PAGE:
Todd Avery Shanker, "Brix Smith: A Short Fall
To Adult Net"
Illinois Entertainer, November 1989, pp. 26-30
Like many teenagers before her, as a Hyde Park high schooler Brix Smith not only wanted to be a part of the "adult" world, but felt she could easily succeed in it as an individual entity. For at U High in Chicago, "womanhood" was a priority for the talented, intelligent, strawberry blonde Brix.
No doubt, the microcosm of a minor can be very frustrating to a maturing and musical young woman, what with the strict curfews, scrutinizing date checks by parents, and worst of all, prohibition from the club scene (unless you had a fake I.D., of course). But as Smith spent her high school years continuously jetting back and forth between Chicago and Los Angeles from remarried mother to remarried father, little did she know that just a few years later she would suddenly be immersed in the "adult" world at the age of 19, when she would become an integral part of one of Britain's most confusing and confounding, yet consistently creative bands -- The Fall.
In the midst of taking a year off from her school work at Bennington College in Vermont, Smith flew into Chicago and started her own band, an experimental trio called Burden of Proof.
"I was really into music at that time (1982)," asserts Smith. "Me and friend Lisa would go to Wax Trax record store just about everyday to scrounge for a job and instead we'd end up buying loads of records.
"One day, while we were busy shuffling through the albums, Lisa yells out,'My God! here's 'Slate' [sic] by The Fall. You've got to hear it.' She always was going on and on about The Fall, but I didn't want to listen to them because I assumed that they were a hardcore band like Bad Drains or something. But that day we went home and I heard The Fall for the first time -- I thought it was sheer brilliance."
Ironically, two weeks later The Fall were scheduled to appear at Chicago's favorite dynamite-den of noise and new music, Cabaret Metro. Smith and friend, armed with fake I.D.s, converged on the club like stray dogs on a steak bone, "But toward the end of the show, Lisa just left me there, alone in the middle of this sweating crowd," Smith remembers. "I was a little scared, and angry too, so I left and walked downstairs to the Smart Bar. A little while later I went up to the bar to talk with a friend, looked next-to me, and there was Mark (E, Smith, lyricist and lead vocalist for The Fall)."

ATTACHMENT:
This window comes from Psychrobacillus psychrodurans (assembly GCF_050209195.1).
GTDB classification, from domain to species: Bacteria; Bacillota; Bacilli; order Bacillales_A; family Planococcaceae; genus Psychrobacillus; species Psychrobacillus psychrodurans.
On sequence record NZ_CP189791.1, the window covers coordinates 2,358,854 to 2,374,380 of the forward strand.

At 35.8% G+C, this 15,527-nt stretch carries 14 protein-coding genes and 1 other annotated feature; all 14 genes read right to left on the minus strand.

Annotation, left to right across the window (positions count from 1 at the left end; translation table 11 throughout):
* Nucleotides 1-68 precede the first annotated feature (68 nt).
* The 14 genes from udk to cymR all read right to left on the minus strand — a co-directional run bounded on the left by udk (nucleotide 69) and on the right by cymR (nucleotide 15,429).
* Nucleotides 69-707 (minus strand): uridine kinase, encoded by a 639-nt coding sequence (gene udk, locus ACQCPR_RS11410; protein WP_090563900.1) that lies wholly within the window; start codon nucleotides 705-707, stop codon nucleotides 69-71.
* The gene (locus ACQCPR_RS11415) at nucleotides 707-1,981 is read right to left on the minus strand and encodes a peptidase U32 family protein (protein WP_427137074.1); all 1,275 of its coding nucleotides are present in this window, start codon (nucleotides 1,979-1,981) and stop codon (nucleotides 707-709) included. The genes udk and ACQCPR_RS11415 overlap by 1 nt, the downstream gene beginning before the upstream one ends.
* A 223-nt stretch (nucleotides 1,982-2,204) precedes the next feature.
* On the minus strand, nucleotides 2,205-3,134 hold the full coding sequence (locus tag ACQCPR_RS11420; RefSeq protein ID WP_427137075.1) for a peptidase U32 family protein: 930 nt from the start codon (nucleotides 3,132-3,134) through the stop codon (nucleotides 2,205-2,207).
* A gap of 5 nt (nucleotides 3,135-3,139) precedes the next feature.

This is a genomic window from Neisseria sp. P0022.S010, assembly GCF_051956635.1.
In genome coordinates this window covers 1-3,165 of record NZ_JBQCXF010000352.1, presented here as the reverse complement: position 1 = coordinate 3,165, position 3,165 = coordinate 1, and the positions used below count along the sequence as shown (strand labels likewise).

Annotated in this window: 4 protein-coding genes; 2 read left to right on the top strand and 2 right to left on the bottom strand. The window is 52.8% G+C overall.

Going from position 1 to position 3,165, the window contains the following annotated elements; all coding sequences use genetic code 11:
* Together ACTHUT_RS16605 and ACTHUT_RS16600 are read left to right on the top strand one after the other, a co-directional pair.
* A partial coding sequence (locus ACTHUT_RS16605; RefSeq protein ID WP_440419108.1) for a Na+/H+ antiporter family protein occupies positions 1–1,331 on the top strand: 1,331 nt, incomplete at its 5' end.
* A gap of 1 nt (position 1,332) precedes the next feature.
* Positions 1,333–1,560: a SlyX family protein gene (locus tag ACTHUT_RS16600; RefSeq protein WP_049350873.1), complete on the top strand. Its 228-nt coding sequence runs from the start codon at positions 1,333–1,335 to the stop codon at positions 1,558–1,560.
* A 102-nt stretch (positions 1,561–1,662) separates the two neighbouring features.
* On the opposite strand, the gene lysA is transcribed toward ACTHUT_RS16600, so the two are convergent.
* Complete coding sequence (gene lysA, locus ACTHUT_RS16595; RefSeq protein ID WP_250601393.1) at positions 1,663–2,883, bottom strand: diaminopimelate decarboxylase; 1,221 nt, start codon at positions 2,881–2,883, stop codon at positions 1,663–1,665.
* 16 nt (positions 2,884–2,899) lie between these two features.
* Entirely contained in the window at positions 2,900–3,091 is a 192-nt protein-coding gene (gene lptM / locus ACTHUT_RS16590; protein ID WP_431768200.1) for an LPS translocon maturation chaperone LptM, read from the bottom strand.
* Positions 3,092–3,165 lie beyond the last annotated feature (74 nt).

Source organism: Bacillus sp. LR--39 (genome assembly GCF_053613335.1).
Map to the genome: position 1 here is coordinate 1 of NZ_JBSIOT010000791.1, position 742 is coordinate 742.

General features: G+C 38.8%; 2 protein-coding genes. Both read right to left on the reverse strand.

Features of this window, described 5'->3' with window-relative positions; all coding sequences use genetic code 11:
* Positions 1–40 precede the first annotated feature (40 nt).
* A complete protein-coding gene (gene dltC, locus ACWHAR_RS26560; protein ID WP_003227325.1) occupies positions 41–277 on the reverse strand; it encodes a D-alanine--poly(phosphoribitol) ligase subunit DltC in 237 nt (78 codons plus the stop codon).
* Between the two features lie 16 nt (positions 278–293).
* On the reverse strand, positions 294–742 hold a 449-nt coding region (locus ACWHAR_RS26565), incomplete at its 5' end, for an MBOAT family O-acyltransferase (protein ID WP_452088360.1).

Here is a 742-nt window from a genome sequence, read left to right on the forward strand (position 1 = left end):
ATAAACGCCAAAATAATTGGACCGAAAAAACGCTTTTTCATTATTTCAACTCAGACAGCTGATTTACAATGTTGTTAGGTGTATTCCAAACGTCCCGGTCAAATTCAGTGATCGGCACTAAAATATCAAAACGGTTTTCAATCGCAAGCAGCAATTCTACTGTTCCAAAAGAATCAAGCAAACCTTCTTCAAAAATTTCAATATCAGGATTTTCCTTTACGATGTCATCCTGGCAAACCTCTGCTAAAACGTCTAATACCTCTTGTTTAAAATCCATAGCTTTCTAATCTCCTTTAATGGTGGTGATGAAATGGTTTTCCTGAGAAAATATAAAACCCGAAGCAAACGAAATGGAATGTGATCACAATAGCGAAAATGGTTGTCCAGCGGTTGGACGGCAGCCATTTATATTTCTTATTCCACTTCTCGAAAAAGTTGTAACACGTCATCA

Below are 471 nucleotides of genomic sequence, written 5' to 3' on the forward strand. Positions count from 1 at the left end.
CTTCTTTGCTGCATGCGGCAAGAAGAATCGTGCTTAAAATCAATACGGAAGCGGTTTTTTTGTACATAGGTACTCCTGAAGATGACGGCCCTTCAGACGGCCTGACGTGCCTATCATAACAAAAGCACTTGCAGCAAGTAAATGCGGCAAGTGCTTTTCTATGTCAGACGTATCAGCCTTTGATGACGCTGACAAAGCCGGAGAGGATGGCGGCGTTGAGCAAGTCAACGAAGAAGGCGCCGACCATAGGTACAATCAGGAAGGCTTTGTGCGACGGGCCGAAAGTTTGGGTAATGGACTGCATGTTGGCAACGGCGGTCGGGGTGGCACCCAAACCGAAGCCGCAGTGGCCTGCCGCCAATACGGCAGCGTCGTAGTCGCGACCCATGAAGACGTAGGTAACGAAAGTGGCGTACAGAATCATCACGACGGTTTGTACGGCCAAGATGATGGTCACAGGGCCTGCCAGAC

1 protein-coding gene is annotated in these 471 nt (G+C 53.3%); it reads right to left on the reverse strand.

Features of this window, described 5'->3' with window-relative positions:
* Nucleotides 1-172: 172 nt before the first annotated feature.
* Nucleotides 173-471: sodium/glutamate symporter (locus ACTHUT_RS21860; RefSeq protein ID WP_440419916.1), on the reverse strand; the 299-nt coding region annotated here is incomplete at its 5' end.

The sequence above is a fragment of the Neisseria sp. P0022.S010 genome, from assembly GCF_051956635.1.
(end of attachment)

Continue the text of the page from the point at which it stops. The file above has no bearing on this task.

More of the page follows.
As the story goes, the Smiths hit off immediately. Mark listened intently over the next couple of weeks to Brix's demo tapes, and was so impressed he asked permission to use one of her songs on The Fall's Perverted By Language. And after he canned their lead guitarist, Brix was asked to join The Fall as the full-time replacement. Less than a year later Mark and Brix were married. Suddenly, even though she couldn't legally enter a bar, she was an "adult" with incredible responsibility, whether she liked it or not.
For the next six years (which included albums like Fall In A Hole (sic), The Wierd and Frightening World of The Fall, Call For Escape Route, This Nation's Saving Grace, Bend Sinister, The Frenz Experiment, Palace Of Swords Reversed (sic), and I Am Kurious Oranj), The Fall's plangent dissonance transfixed their fans with hypnotic viciousness, raping the clandestine reaches of the mind like an unconscious yet uncontrollable urge. With Mark E. Smith's android-a-billy vocals pinballing through fractured cobblestone rhythms and disembodied, ghoulish noise, The Fall suceeded worldwide attracting fans and deflecting critics with every new release. But enduring through it all was Brix's lunging lashing lead guitar cutting like a sharp icicle into the hearts of rock and roll fans all across the globe.
In 1985 while still with The Fall, Brix formed her own band, Adult Net, and released the singles "Incense And Peppermint" (originally done by the Strawberry Alarm Clock), "Star Say Go", "Edie" and "Waking Up In The Sun" on Beggars Banquet gaining a nice slice of cult popularity with her own brand of sweet psychedeia. However, the sunny popishness of the early Adult Net singles made it very easy for the conscientious Fall fans to hate them. That conflict paralleled one that suddenly broke-out full force in the personal and musical workings of The Fall.
Earlier this autumn, The Fall's "Seminal Live" and Brix's solo project debut LP, Adult Net's The Honey Tangle, were released simultaneously. Rumours ran amok about Brix. Mark, and The Fall -- rumors which Brix is now ready to address.
"I want to clear up any confusion there might be. I am no longer in The Fall. I'm done -- through -- finished!" she proclaims. "Basically, Adult Net began to take up more and more of my time and I began to feel really torn about which way to go musically. I gave The Fall 100% of my abilities for six consecutive years. But I just felt something inside me, something strong, which made me want to compose and play and sing my own music, in my own way. And, well, to put it bluntly, the music I wanted to play was very, very opposite from what The Fall were doing. It just wasn't fair for me to keep playing with them; It wasn't fair to the other band members because suddenly my heart just wasn't in it.
"I also think a lot of these problems started to wade into my relationship with Mark, because it was all so inextricably and dramatically bound together, you know, the music, the marriage,the British media exaggerations, and of course, The Fall. As a result, I'm no longer a member of The Fall and I'm no longer married. And that is
the bottom line."
Brix continues, still cool and collected, her voice etched with vigor:..I feel I've done my work for The Fall, and I just don't want to talk about them anymore. I don't want to sound trite. But music is my life. I usually refuse to answer questions about The Fall, but I guess I do want people to know that I have a history in music. There's no bitter feelings, I just want to look to the future. There's no way I can step back into the past and change anything that's already happened with Mark and The Fall, so I don't see any reason to dwell on it."
Adulthood may not have been going too well for Smith, but Adult Net was. Brix credits Adult Net's major label "discovery" to an odd incident which occurred when she was recording her first version of The Honey Tangle in 1986. (Later she would allow
Beggars Banquet to release it.)